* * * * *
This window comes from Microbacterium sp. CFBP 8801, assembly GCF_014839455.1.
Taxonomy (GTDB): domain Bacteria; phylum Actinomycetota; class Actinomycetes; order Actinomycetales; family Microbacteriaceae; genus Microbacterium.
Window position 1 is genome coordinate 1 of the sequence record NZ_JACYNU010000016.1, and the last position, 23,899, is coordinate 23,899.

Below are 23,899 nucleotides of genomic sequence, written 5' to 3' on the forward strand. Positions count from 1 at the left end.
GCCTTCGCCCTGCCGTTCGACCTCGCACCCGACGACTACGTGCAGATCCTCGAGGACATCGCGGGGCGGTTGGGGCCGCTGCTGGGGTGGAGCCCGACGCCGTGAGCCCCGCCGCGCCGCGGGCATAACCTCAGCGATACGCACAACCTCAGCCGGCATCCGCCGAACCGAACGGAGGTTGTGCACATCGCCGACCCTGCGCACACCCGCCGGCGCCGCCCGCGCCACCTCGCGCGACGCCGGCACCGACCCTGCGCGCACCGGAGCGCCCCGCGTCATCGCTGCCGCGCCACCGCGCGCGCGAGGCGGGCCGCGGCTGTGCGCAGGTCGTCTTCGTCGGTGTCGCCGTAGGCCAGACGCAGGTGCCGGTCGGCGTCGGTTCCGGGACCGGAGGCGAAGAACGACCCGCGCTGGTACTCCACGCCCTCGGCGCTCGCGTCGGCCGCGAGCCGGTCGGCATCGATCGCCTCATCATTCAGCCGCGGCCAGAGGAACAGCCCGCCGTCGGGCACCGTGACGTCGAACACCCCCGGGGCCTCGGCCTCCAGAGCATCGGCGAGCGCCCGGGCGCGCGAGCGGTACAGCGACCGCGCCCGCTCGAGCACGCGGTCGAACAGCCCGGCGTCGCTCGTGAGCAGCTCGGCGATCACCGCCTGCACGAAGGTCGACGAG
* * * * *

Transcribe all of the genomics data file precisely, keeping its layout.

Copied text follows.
This window comes from Microbacterium sp. CFBP 8801, assembly GCF_014839455.1.
Taxonomy (GTDB): domain Bacteria; phylum Actinomycetota; class Actinomycetes; order Actinomycetales; family Microbacteriaceae; genus Microbacterium.
Window position 1 is genome coordinate 1 of the sequence record NZ_JACYNU010000016.1, and the last position, 23,899, is coordinate 23,899.

Below are 23,899 nucleotides of genomic sequence, written 5' to 3' on the forward strand. Positions count from 1 at the left end.
GCCTTCGCCCTGCCGTTCGACCTCGCACCCGACGACTACGTGCAGATCCTCGAGGACATCGCGGGGCGGTTGGGGCCGCTGCTGGGGTGGAGCCCGACGCCGTGAGCCCCGCCGCGCCGCGGGCATAACCTCAGCGATACGCACAACCTCAGCCGGCATCCGCCGAACCGAACGGAGGTTGTGCACATCGCCGACCCTGCGCACACCCGCCGGCGCCGCCCGCGCCACCTCGCGCGACGCCGGCACCGACCCTGCGCGCACCGGAGCGCCCCGCGTCATCGCTGCCGCGCCACCGCGCGCGCGAGGCGGGCCGCGGCTGTGCGCAGGTCGTCTTCGTCGGTGTCGCCGTAGGCCAGACGCAGGTGCCGGTCGGCGTCGGTTCCGGGACCGGAGGCGAAGAACGACCCGCGCTGGTACTCCACGCCCTCGGCGCTCGCGTCGGCCGCGAGCCGGTCGGCATCGATCGCCTCATCATTCAGCCGCGGCCAGAGGAACAGCCCGCCGTCGGGCACCGTGACGTCGAACACCCCCGGGGCCTCGGCCTCCAGAGCATCGGCGAGCGCCCGGGCGCGCGAGCGGTACAGCGACCGCGCCCGCTCGAGCACGCGGTCGAACAGCCCGGCGTCGCTCGTGAGCAGCTCGGCGATCACCGCCTGCACGAAGGTCGACGAG